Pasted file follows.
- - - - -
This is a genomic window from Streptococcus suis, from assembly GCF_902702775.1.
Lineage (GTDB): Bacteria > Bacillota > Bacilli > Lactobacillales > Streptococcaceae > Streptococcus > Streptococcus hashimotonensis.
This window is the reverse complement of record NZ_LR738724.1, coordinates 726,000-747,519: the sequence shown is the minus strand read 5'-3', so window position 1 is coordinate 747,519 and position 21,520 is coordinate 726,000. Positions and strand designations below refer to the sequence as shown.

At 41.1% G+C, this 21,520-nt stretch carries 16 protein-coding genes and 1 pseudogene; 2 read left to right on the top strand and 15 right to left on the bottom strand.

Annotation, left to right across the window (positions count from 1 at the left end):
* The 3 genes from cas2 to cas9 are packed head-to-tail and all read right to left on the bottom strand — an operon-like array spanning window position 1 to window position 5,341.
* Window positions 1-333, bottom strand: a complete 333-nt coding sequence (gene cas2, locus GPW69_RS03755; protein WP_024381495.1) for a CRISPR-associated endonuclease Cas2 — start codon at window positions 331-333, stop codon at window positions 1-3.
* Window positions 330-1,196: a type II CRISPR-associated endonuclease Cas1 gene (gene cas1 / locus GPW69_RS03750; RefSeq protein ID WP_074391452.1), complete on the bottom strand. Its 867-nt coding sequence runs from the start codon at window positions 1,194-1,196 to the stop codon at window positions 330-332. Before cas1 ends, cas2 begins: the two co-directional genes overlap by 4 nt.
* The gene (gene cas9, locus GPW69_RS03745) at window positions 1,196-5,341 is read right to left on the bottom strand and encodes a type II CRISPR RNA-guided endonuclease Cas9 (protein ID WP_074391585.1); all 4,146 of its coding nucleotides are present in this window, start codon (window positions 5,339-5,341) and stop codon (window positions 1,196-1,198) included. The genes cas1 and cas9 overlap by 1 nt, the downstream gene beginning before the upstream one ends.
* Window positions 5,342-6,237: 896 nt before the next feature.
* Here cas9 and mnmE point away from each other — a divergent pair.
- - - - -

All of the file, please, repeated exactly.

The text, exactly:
This is a genomic window from Streptococcus suis, from assembly GCF_902702775.1.
Lineage (GTDB): Bacteria > Bacillota > Bacilli > Lactobacillales > Streptococcaceae > Streptococcus > Streptococcus hashimotonensis.
This window is the reverse complement of record NZ_LR738724.1, coordinates 726,000-747,519: the sequence shown is the minus strand read 5'-3', so window position 1 is coordinate 747,519 and position 21,520 is coordinate 726,000. Positions and strand designations below refer to the sequence as shown.

At 41.1% G+C, this 21,520-nt stretch carries 16 protein-coding genes and 1 pseudogene; 2 read left to right on the top strand and 15 right to left on the bottom strand.

Annotation, left to right across the window (positions count from 1 at the left end):
* The 3 genes from cas2 to cas9 are packed head-to-tail and all read right to left on the bottom strand — an operon-like array spanning window position 1 to window position 5,341.
* Window positions 1-333, bottom strand: a complete 333-nt coding sequence (gene cas2, locus GPW69_RS03755; protein WP_024381495.1) for a CRISPR-associated endonuclease Cas2 — start codon at window positions 331-333, stop codon at window positions 1-3.
* Window positions 330-1,196: a type II CRISPR-associated endonuclease Cas1 gene (gene cas1 / locus GPW69_RS03750; RefSeq protein ID WP_074391452.1), complete on the bottom strand. Its 867-nt coding sequence runs from the start codon at window positions 1,194-1,196 to the stop codon at window positions 330-332. Before cas1 ends, cas2 begins: the two co-directional genes overlap by 4 nt.
* The gene (gene cas9, locus GPW69_RS03745) at window positions 1,196-5,341 is read right to left on the bottom strand and encodes a type II CRISPR RNA-guided endonuclease Cas9 (protein ID WP_074391585.1); all 4,146 of its coding nucleotides are present in this window, start codon (window positions 5,339-5,341) and stop codon (window positions 1,196-1,198) included. The genes cas1 and cas9 overlap by 1 nt, the downstream gene beginning before the upstream one ends.
* Window positions 5,342-6,237: 896 nt before the next feature.
* Here cas9 and mnmE point away from each other — a divergent pair.